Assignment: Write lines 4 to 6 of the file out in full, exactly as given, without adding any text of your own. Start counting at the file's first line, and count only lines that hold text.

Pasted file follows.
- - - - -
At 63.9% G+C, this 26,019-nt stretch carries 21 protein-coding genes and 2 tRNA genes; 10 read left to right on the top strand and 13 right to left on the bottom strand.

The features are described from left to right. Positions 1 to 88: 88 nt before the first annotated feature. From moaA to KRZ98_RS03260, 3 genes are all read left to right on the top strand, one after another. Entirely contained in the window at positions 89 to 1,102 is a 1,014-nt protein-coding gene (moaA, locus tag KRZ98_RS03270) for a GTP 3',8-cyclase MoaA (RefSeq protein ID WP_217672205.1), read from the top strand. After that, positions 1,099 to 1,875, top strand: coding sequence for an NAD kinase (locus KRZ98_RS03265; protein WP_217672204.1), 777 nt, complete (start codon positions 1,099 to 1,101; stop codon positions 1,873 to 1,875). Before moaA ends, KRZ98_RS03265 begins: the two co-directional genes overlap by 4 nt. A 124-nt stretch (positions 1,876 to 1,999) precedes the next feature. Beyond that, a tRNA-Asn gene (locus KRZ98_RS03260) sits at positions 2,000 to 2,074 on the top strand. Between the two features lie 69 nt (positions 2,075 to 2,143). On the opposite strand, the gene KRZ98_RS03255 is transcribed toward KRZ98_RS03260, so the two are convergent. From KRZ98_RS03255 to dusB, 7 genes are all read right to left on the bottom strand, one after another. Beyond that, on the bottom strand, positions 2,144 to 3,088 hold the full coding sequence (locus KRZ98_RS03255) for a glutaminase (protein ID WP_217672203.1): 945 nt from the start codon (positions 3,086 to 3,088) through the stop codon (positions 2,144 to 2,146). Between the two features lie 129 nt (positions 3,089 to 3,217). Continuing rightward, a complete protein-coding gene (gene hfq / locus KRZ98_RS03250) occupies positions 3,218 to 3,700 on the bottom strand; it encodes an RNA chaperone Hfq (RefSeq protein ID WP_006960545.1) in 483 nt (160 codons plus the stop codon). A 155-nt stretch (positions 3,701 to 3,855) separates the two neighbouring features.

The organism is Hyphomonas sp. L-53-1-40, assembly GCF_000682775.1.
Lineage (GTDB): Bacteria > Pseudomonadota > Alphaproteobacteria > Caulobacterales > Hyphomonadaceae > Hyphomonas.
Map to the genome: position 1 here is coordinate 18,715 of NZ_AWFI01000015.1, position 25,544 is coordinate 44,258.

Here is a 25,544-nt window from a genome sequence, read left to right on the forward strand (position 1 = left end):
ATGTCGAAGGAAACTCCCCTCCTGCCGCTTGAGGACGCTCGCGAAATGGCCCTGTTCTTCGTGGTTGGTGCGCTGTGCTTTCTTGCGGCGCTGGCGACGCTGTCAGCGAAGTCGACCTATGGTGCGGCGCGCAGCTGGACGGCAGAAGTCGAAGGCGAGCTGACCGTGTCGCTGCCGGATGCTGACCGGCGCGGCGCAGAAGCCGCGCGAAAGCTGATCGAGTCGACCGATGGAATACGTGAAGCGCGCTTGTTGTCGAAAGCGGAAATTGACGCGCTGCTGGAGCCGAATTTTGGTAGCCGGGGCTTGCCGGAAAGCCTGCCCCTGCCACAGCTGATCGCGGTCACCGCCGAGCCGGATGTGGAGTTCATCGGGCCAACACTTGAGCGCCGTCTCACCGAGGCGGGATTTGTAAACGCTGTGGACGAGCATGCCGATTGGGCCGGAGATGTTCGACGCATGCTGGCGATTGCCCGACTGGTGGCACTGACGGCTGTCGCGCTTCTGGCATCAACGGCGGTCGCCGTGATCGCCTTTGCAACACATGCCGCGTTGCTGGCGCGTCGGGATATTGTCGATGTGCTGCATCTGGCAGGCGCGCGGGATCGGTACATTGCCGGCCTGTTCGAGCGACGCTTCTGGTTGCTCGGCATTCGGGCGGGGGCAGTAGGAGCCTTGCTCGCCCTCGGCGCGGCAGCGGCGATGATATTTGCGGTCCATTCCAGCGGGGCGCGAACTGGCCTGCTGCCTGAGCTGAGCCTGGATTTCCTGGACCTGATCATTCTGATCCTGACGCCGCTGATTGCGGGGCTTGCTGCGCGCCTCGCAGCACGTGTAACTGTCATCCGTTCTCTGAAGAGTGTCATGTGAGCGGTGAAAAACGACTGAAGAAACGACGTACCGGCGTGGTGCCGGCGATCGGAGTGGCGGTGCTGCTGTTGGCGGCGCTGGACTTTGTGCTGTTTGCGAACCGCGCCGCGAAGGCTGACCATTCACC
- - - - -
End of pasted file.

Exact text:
Lineage (GTDB): Bacteria > Pseudomonadota > Alphaproteobacteria > Caulobacterales > Hyphomonadaceae > Hyphomonas.
Map to the genome: position 1 here is coordinate 18,715 of NZ_AWFI01000015.1, position 25,544 is coordinate 44,258.

Here is a 25,544-nt window from a genome sequence, read left to right on the forward strand (position 1 = left end):